COVID-19: BC Residents recreational travel ban lifted June 15th. Out-of-province non-essential travel advisory still in place. 

Choosing A Tent

When deciding on a tent think about your camping needs, what type will best suit you/your family and match your comfort level(s), and the overall practicality of the investment.

TOP 5 QUESTIONS TO ASK

  • What seasons/weather will you be camping in?
  • How many people will the tent be for?
  • Are you in search of a simple setup or specific features?
  • Will you carry the tent on your back or pack it in a car?
  • Do you need a separate partition and/or gear loft for wet items or handy storage?

TYPES OF TENTS

There are many kinds of tents. Five common ones are:

Tarp: simple, ultralight single wall tent with bug netting and a floor (some are open to the elements). Recommended for campers who hike and during calm weather.

Dome: relatively spacious and easy to set up (two flexible poles cross at the top and bend to be anchored to the ground on each of the four dome corners); stands up to wind and rain, though may be problematic in very high winds. Some dome models are freestanding.

Tunnel: arch-like shape with headroom; easy to carry and assemble (insert the poles in sleeves); relatively strong tent option; often popular with hikers.

Cabin or multi-room: cabin tents are called this due to their cabin-like appearance, with vertical walls and flat top, sometimes with a slight peak; great for multiple people with room to stand up; heavy compared to most types. Multi-room tents are suited to large families or those in need of a separate zone from the sleeping area.

A-Frame: classic, triangular tent with rectangular floor; usually double-skinned, one skin for weather protection and an inner one with air vents; often the choice of backpackers. A traditional A-Frame has poles at the front and back, though modified triangular pole position versions exist.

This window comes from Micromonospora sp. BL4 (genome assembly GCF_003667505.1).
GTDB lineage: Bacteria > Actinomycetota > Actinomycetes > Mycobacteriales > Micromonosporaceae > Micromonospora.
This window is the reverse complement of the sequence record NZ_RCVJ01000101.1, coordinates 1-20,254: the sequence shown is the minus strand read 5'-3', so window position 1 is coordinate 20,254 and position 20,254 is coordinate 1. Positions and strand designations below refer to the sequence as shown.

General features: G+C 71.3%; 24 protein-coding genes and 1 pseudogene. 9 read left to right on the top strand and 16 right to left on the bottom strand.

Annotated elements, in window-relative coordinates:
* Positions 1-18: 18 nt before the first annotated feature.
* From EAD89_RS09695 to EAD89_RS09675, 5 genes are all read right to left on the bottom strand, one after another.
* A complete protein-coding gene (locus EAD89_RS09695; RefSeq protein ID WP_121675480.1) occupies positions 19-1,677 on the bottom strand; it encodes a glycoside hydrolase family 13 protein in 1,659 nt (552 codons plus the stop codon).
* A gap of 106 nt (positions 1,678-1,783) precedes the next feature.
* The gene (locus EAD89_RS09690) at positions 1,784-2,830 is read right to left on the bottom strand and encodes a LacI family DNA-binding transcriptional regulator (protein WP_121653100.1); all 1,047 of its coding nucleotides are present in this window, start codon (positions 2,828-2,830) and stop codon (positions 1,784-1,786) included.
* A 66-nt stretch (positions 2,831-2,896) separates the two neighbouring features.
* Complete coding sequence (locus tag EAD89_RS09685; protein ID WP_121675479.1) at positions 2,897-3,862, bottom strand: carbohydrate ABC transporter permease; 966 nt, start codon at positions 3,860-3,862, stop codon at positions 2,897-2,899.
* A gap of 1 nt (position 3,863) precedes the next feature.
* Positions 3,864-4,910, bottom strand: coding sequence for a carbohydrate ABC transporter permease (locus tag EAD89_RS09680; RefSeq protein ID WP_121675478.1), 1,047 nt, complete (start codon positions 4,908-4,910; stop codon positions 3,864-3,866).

TENT PROPERTIES

Most tents are designed for three season use and are meant to protect from the wind and keep out rain. If you plan to camp in winter, you will need a four season tent which can withstand snow. Keep ventilation and windows/access to light in mind when making your choice and the model’s overall weight and sturdiness in harsh elements if this is a factor.

Material: Tents are generally nylon or polyester. Nylon tents are lighter weight, more compact and may stretch when wet. Polyester tents are heavier, more resistant to UV rays, will have less condensation and will not stretch.

Poles: Poles are either aluminum or fiberglass and the number of poles determines tent weight and sturdiness. Aluminum poles are not affected by UV radiation, are reasonably light and compact and fold easy and will stand up to all weather. Fiberglass poles are heavier, longer, not as pliable as aluminum and will stand up to most weather, though not recommended for winter camping.

Waterproofing: Look for models that have sealed seams and zippers for extra protection. The waterproofing of a tent is measured in water column height; it evaluates the depth of water the fabric can hold back. If it has a 600 mm coating, it will keep water out for one minute at a depth of 600 mm of water. To camp comfortably, the minimum waterproofing for tent floors is around 1,000 mm, and around 500 mm for tent flies.

PURCHASE AND PREP

If making an in-store purchase, verify if the tent is already assembled to check it out. If purchasing online, look for a helpful set-up video of the type you are interested in.

There is no industry standard for tent size; therefore, the per person capacity will not always be accurate. A general rule is that the number equals how many sleeping bags you can fit in it with a few centimetres of space in between. If you are bringing a pet take its size into consideration for moving around and its sleeping space.

If you plan to hike and carry the tent, try fitting it in your backpack and find out about any warranties and guarantees before you make the purchase.

Practice setting up the tent before heading off camping. You’ll save yourself (and possibly your family) a lot of frustration and it’s generally fun for the kids.




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